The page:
Continued from yesterday. Well, with my reminiscing out of the way, let me tell you about my boys’ first fishing experience.
Originally, I was intending to take only Calfgrit8 to this Cub Scout fishing event. Fishing is something that requires patience, and learning fishing takes attention. Calfgrit4 just doesn’t yet have these skills — no 4 year old has them.
But Calfgrit4 was so interested in, and looking forward to the event, that I let myself be talked into including him (I couldn’t bring myself to tell him he couldn’t come with us; it would’ve broken his heart). Last week, we all went to Wal-Mart and picked out a couple of rods and reels — a 5-foot rig with an included tackle box and gear for CG8, and little 2-foot rig for CG4.
Saturday morning (the first chance I got) I set up both rigs. I ran the string down the rod and tied on a float and sinker for both, and tied on a hookless lure to CG4’s rig, and a basic hook (for live bait) to CG8’s rig. CG8 watched me do this, and he listened well as I explained how it all worked. I especially made sure he knew and understood about the hook. The whole while, CG4 was excited and wanting my attention and to fling his rod and line about the house. Yeah, this wasn’t boding well.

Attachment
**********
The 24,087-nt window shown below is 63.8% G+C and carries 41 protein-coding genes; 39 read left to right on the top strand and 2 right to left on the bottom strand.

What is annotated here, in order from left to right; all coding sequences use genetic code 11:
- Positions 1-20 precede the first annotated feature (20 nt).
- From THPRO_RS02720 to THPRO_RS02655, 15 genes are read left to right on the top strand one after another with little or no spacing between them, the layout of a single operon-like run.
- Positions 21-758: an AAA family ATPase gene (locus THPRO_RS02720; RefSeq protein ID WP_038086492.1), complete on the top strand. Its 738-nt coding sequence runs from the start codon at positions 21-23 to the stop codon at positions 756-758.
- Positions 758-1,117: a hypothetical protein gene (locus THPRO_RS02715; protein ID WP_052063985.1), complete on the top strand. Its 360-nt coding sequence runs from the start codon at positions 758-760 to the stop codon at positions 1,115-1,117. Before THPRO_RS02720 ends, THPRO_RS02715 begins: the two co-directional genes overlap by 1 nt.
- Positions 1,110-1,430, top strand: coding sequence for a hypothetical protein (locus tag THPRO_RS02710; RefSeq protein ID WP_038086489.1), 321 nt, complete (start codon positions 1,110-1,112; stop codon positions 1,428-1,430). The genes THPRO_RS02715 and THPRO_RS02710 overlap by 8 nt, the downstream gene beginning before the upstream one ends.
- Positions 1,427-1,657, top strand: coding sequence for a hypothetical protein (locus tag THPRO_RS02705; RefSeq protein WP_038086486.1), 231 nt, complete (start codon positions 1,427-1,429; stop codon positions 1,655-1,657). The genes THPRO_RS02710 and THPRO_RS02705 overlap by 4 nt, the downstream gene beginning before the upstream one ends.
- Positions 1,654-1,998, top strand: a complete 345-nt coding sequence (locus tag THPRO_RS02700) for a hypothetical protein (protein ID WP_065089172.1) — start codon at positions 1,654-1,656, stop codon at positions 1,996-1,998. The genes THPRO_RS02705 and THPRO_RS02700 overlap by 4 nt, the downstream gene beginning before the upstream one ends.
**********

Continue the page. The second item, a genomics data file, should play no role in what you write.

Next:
I love the little guy, but I was really concerned about going through this first experience with him along. If he was a little older, and if I could give him all my attention the event could be fun. (Or if I wasn’t going to be handling it alone.) But having to relearn some things, myself, and having to teach CG8 everything he needs to know, while having CG4 crave my attention and want to get right into the action of fishing (now there’s a contradictory phrase), I feared this could end up a catastrophe.
My biggest fear was that someone would end up with a hook in some extremity. Both Calfgrits were impressed with my story of catching a seagull, and I didn’t want them to try to out do me by one of them catching a sibling or father.